World War I in the 1910s spurred new growth and a desire to maintain an artillery training ground at Fort Bragg. Throughout the 1920s, the installation succeeded in becoming such a place.
However, with a mixture of temporary and permanent structures, Fort Bragg had yet to become the place Brig. Gen. Albert J. Bowley, Fort Bragg garrison commander, had envisioned.
By 1928, more and more permanent structures were built and a plan was put in place that would take the next 13 years to be fully realized. It was with this plan that the historic sector of Fort Bragg began to take shape.
What is now considered the Old Post Historic District of Fort Bragg comprises of 556 acres. The Historic District spreads from Ryder Golf Course to Letterman Street and from Reilly Road to Bragg Boulevard. This area was chosen because it was relatively flat compared to the rest of Fort Bragg.
The building plans for this area included the creation of a chevron type design around the Main Post Parade Field. Looking at a current aerial map of Fort Bragg, the chevron design really begins to pop for those who are looking for it. The current location of the Iron Mike statue at the end of Randolph Street is the focal point of the chevron.
From this roundabout, Armistead, Dyer, Randolph and Adams streets spread out in a chevron pattern towards present day Reilly Road, and it was around this design that the most important buildings of Fort Bragg were planned. The first phase of the permanent structure building took place between 1927 and 1931.
On the corner of Armistead and Macomb streets, the Post Hospital was built and completed in 1932. Today, that building houses the XVIII Airborne Corps Headquarters. By 1934, the Post Headquarters was built on Macomb Street, facing the Post Hospital.
The Post Chapel, now called the Main Post Chapel, was built facing towards the newly created Post Parade Field, and nearby a theater was also completed.
On the other side of Macomb, brick barracks were erected, buildings that are still in use today as offices. The Federal Artillery Board Building was completed on Scott Street, solidifying Fort Bragg as the artillery center of the U.S. Army.
All of the administrative buildings found in the Historic District were built in the Georgian Revival style except for the Telephone Exchange.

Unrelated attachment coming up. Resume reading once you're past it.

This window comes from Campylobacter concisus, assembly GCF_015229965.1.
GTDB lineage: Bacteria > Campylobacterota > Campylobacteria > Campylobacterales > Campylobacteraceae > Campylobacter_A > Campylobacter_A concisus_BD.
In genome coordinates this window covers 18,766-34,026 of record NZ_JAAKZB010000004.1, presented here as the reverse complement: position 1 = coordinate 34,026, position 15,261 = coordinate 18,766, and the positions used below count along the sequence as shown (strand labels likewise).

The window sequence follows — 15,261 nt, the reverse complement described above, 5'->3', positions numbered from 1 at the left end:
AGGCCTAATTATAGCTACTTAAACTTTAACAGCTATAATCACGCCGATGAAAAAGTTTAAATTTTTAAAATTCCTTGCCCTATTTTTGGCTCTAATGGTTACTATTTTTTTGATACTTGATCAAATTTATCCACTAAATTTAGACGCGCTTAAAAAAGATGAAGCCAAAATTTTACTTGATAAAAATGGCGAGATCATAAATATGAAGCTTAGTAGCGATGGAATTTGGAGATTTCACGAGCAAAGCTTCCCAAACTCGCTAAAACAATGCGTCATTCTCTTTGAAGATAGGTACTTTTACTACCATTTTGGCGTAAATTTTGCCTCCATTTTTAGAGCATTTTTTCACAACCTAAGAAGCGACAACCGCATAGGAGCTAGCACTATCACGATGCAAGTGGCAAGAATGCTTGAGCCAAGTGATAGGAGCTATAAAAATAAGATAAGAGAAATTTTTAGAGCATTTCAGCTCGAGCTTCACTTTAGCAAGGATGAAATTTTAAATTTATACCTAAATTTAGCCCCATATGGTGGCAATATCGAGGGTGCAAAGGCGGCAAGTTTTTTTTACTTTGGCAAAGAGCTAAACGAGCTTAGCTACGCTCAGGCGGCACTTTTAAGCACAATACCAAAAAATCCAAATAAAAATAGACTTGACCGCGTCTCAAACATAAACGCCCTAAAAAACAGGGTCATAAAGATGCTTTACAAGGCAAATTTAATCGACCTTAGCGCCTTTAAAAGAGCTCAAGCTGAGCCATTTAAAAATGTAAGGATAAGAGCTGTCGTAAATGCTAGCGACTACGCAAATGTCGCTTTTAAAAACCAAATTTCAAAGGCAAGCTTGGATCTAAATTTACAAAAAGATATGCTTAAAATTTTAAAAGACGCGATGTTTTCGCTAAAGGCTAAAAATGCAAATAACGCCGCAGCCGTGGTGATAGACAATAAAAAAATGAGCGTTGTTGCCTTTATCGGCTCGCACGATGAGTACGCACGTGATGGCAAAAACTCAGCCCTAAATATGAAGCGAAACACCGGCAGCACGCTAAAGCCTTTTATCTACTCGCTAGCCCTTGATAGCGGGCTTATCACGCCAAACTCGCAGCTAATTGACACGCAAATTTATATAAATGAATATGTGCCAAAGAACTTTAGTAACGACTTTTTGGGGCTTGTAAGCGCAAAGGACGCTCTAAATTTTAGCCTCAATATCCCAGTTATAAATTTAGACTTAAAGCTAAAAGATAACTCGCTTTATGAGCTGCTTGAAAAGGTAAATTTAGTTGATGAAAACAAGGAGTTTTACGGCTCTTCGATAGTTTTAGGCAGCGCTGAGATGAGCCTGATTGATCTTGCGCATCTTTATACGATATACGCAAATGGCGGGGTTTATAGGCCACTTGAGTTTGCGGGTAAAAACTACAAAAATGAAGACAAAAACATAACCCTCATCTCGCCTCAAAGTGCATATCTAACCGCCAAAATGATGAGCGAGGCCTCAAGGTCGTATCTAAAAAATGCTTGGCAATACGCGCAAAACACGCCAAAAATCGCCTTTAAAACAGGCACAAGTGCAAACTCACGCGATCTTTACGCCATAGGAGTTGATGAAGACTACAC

On the South side of Randolph Street, officers’ quarters were built in the newly designated Normandy Heights neighborhood. These buildings were completed in stucco, built in Spanish Eclectic style and are still used for officer housing.
Along Armistead Street, the Officers’ Club was also built using the Spanish Eclectic style and served as the gatehouse to the Ryder Golf Course. The polo field between Knox and Hamilton streets helped provide another recreational area for Soldiers who called Bragg “home.”
The historic district on the east end of Randolph was served by rail spurs and contained ordnance buildings, the Quartermaster Office Building, the Bakery and the Commissary. A steel Motor Repair Shop was also built along this street.
The chevron designed area of Fort Bragg wasn’t the only place on the installation getting a facelift. Pope Field also began to build permanent structures in the early 1930s. The airfield was seen as a location that would be greatly needed as warfare became more advanced.
With the combination of artillery and air power, Fort Bragg and Pope could train Soldiers in an area of warfare not previously explored. World War I had shown the U.S. that advancement in warfare tactics would be necessary.
In 1935, Pope hosted 535 aircraft in one day of training operations, and put itself on the map as an aerial training locale. However, the runways remained largely unpaved until after World War II. The Historic District at Pope Army Airfield includes 32 buildings such as Fleming Hall and the Old Firestation.
While the rest of the world felt the pangs of the Great Depression, the expansion of Fort Bragg flourished. Largely untouched by the economic crisis, the construction continued and Bragg began to take shape as a true military tour-de-force.
By the time President Franklin D. Roosevelt instated the draft in 1940, Fort Bragg was ready for its second World War.

(Editors Note: information for this article was provided by the Fort Bragg Old Post Historic District Landscape Report, U.S. Army Corps of Engineers, Megan Weaver Tooker, Ellen Hartman, and Adam Smith, January 2011; and Fort Bragg, Boiler House, Photographs and Written Historical and Discriptive Data, Historic American Buildings Survey, National Park Service, Southeast Region, Deparment of the Interior, Atlanta, Georgia, 2001.)